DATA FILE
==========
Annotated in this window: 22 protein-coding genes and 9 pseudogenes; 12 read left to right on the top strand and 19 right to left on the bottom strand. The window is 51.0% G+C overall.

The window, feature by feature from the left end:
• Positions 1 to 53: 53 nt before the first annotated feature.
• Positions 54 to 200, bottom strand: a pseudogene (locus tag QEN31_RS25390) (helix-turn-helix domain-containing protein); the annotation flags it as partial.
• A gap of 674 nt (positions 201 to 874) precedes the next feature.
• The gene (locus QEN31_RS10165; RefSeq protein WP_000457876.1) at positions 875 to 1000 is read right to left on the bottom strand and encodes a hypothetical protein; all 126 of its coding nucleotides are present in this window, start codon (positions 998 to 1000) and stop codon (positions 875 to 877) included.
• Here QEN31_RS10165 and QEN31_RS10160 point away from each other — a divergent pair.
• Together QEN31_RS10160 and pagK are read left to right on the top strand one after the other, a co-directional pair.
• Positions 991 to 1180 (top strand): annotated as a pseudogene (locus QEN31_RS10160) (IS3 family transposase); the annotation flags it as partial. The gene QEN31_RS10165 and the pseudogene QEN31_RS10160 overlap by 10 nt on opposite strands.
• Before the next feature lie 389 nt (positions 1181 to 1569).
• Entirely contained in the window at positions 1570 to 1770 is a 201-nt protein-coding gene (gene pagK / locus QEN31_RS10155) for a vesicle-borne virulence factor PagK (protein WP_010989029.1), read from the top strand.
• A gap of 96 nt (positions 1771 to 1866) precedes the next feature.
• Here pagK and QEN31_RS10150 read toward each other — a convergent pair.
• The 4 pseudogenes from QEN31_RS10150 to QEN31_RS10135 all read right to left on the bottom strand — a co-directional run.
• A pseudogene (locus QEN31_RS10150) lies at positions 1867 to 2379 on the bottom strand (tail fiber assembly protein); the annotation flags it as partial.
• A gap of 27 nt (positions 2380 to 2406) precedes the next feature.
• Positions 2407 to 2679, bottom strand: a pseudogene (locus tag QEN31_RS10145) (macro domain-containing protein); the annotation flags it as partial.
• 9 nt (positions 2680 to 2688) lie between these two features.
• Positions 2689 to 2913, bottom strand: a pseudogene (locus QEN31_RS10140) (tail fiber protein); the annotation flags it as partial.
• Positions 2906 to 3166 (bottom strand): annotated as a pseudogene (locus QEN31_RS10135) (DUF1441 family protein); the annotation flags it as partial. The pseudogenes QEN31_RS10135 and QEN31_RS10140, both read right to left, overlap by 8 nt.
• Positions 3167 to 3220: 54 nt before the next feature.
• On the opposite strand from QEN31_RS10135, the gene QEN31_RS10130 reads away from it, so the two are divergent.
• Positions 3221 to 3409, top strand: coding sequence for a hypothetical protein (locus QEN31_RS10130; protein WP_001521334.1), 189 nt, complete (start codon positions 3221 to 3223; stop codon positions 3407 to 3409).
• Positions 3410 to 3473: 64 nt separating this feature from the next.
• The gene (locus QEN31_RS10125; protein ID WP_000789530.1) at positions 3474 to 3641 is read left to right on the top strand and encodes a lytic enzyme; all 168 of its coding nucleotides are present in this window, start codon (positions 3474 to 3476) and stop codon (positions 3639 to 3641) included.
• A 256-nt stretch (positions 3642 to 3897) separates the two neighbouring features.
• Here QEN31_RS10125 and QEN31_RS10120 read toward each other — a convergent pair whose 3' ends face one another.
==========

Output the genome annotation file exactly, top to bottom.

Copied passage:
Annotated in this window: 22 protein-coding genes and 9 pseudogenes; 12 read left to right on the top strand and 19 right to left on the bottom strand. The window is 51.0% G+C overall.

The window, feature by feature from the left end:
• Positions 1 to 53: 53 nt before the first annotated feature.
• Positions 54 to 200, bottom strand: a pseudogene (locus tag QEN31_RS25390) (helix-turn-helix domain-containing protein); the annotation flags it as partial.
• A gap of 674 nt (positions 201 to 874) precedes the next feature.
• The gene (locus QEN31_RS10165; RefSeq protein WP_000457876.1) at positions 875 to 1000 is read right to left on the bottom strand and encodes a hypothetical protein; all 126 of its coding nucleotides are present in this window, start codon (positions 998 to 1000) and stop codon (positions 875 to 877) included.
• Here QEN31_RS10165 and QEN31_RS10160 point away from each other — a divergent pair.
• Together QEN31_RS10160 and pagK are read left to right on the top strand one after the other, a co-directional pair.
• Positions 991 to 1180 (top strand): annotated as a pseudogene (locus QEN31_RS10160) (IS3 family transposase); the annotation flags it as partial. The gene QEN31_RS10165 and the pseudogene QEN31_RS10160 overlap by 10 nt on opposite strands.
• Before the next feature lie 389 nt (positions 1181 to 1569).
• Entirely contained in the window at positions 1570 to 1770 is a 201-nt protein-coding gene (gene pagK / locus QEN31_RS10155) for a vesicle-borne virulence factor PagK (protein WP_010989029.1), read from the top strand.
• A gap of 96 nt (positions 1771 to 1866) precedes the next feature.
• Here pagK and QEN31_RS10150 read toward each other — a convergent pair.
• The 4 pseudogenes from QEN31_RS10150 to QEN31_RS10135 all read right to left on the bottom strand — a co-directional run.
• A pseudogene (locus QEN31_RS10150) lies at positions 1867 to 2379 on the bottom strand (tail fiber assembly protein); the annotation flags it as partial.
• A gap of 27 nt (positions 2380 to 2406) precedes the next feature.
• Positions 2407 to 2679, bottom strand: a pseudogene (locus tag QEN31_RS10145) (macro domain-containing protein); the annotation flags it as partial.
• 9 nt (positions 2680 to 2688) lie between these two features.
• Positions 2689 to 2913, bottom strand: a pseudogene (locus QEN31_RS10140) (tail fiber protein); the annotation flags it as partial.
• Positions 2906 to 3166 (bottom strand): annotated as a pseudogene (locus QEN31_RS10135) (DUF1441 family protein); the annotation flags it as partial. The pseudogenes QEN31_RS10135 and QEN31_RS10140, both read right to left, overlap by 8 nt.
• Positions 3167 to 3220: 54 nt before the next feature.
• On the opposite strand from QEN31_RS10135, the gene QEN31_RS10130 reads away from it, so the two are divergent.
• Positions 3221 to 3409, top strand: coding sequence for a hypothetical protein (locus QEN31_RS10130; protein WP_001521334.1), 189 nt, complete (start codon positions 3221 to 3223; stop codon positions 3407 to 3409).
• Positions 3410 to 3473: 64 nt separating this feature from the next.
• The gene (locus QEN31_RS10125; protein ID WP_000789530.1) at positions 3474 to 3641 is read left to right on the top strand and encodes a lytic enzyme; all 168 of its coding nucleotides are present in this window, start codon (positions 3474 to 3476) and stop codon (positions 3639 to 3641) included.
• A 256-nt stretch (positions 3642 to 3897) separates the two neighbouring features.
• Here QEN31_RS10125 and QEN31_RS10120 read toward each other — a convergent pair whose 3' ends face one another.